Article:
In a few short minutes of discussion with a fellow pastor this morning, I realized that I regularly ask myself “Why should I?” when it comes to praying. I may not verbalize that phrase to myself but I definitely say it. I say it when I have a headache and first grab a pill. I say it when I am short on finances and immediately send out an email blast to my prospects. I say it when my kids won’t obey and I quickly punish them with something I know will hurt them. With the exception of a few specific environments, I typically don’t address needs with prayer first. Instead I think of what I can to do to fix or provide.
What causes quarrels and what causes fights among you? Is it not this, that your passions are at war within you? You desire and do not have, so you murder. You covet and cannot obtain, so you fight and quarrel. You do not have, because you do not ask. You ask and do not receive, because you ask wrongly, to spend it on your passions. James 4:1-3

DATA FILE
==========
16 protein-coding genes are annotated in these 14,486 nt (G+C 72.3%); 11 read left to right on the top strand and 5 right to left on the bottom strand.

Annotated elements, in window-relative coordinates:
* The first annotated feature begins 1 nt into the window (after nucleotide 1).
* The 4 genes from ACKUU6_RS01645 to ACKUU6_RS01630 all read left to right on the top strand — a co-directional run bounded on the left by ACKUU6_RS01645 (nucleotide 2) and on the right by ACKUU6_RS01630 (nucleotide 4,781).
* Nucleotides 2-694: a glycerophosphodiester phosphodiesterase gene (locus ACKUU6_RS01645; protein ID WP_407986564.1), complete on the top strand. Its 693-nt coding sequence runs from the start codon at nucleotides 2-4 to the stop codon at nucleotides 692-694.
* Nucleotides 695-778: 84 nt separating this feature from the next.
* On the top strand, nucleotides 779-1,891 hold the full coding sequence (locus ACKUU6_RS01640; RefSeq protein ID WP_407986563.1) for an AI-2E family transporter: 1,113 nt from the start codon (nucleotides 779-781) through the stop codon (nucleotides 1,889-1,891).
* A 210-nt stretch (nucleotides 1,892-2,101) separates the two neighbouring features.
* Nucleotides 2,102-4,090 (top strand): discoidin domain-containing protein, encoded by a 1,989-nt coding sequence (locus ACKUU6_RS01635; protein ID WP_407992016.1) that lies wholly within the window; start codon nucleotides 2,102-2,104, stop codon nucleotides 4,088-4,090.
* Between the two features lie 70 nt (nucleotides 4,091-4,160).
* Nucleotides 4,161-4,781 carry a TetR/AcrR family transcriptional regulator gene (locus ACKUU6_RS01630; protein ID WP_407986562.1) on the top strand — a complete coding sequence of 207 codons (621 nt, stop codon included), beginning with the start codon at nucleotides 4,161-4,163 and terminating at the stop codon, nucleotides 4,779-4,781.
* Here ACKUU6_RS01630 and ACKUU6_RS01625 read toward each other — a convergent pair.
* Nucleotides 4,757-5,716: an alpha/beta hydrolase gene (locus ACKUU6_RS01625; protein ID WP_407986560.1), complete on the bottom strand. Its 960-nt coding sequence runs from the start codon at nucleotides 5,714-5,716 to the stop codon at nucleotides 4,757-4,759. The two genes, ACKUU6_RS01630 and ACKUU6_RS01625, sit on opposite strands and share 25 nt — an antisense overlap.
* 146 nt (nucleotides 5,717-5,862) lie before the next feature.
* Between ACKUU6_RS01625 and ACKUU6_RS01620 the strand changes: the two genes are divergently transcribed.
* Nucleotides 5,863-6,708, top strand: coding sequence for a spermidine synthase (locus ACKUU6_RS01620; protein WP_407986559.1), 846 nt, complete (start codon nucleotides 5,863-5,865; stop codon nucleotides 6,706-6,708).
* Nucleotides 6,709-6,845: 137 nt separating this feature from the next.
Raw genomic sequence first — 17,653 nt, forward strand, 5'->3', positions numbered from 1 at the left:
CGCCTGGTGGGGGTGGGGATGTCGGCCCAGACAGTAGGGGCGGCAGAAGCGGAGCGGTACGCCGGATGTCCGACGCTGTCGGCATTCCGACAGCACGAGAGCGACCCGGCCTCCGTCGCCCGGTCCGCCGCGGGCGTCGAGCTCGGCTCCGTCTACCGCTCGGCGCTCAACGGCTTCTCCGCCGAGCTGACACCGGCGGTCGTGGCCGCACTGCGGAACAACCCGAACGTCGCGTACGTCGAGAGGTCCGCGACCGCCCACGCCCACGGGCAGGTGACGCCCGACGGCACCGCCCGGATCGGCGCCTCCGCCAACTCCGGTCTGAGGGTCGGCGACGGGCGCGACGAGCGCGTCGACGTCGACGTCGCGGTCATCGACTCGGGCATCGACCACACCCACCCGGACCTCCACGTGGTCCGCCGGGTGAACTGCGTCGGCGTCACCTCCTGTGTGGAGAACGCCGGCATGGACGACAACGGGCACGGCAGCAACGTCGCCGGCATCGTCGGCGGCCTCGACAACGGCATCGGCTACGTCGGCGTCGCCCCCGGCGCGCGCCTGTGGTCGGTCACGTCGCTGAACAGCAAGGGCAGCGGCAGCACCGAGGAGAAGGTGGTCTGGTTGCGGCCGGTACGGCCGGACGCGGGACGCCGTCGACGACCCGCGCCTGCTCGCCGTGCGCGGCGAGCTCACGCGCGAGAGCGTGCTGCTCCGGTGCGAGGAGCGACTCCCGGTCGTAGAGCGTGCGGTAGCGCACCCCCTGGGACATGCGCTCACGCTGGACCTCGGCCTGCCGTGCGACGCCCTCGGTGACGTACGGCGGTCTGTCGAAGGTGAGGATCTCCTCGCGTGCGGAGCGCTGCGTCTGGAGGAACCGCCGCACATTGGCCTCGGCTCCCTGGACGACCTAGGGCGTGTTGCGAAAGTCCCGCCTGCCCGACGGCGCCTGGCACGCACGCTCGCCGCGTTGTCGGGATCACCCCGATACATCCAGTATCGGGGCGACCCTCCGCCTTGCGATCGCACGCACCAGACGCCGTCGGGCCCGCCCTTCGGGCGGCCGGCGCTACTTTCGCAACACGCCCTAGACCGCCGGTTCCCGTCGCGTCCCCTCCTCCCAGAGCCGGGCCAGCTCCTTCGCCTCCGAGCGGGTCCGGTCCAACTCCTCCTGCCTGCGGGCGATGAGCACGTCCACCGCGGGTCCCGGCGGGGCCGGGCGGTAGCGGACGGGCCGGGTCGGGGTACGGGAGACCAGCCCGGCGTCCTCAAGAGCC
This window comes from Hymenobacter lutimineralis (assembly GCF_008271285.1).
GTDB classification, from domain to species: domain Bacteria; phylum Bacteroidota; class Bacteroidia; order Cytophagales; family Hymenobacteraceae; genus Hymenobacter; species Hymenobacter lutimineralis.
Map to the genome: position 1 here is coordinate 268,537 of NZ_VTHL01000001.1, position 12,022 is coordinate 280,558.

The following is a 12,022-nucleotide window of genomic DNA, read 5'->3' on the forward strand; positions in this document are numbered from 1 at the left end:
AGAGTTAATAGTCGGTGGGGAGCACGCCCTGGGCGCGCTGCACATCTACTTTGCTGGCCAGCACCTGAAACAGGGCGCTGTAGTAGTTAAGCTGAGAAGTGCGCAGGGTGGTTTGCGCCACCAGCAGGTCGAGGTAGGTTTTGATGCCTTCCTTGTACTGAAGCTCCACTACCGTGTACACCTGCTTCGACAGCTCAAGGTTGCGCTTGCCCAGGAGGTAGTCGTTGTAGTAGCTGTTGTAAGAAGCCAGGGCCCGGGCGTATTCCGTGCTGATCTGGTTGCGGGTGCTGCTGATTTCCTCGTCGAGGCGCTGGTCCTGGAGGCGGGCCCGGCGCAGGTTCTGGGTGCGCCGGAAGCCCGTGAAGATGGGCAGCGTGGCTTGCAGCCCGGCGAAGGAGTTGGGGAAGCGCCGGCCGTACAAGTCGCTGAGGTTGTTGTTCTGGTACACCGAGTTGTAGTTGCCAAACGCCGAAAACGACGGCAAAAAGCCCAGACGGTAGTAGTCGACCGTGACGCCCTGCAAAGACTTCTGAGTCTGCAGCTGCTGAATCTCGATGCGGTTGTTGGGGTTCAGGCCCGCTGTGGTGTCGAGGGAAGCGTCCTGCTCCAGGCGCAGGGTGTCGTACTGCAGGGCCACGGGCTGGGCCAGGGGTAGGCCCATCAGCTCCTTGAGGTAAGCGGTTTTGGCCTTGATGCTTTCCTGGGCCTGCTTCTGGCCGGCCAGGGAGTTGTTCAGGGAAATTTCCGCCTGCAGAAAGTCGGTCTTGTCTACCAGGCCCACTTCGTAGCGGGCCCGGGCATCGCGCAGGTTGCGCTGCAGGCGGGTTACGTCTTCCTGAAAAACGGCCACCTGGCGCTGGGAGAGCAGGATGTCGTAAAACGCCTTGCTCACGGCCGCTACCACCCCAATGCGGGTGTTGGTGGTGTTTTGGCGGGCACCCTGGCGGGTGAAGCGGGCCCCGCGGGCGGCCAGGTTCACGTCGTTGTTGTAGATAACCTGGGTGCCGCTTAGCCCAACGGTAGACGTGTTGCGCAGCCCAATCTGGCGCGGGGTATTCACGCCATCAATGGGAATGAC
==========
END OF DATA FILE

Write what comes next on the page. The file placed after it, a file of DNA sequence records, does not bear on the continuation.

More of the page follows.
In the verses above, James is basically saying that my problems fester because I am not asking the right questions, to the right Person. “Why should I” is easily answered with “because God wants me to” and “because God knows what’s best”. God wants me to be fully dependant on Him, not myself. God may direct me to the headache medicine, a new client, or grace instead of wrath. Or God may say no. And even if God says no, I can rest in that because God saying no means that he has something better for me down the line or knows this won’t be good for me in the moment.
I wonder how much hurt, heartache, and frustration I could have avoided over the years but not saying “Why should I”? Prayer is so powerful and yet it is the most under-utilized tool in my life. I am committing to more prayer and I encourage you to do the same.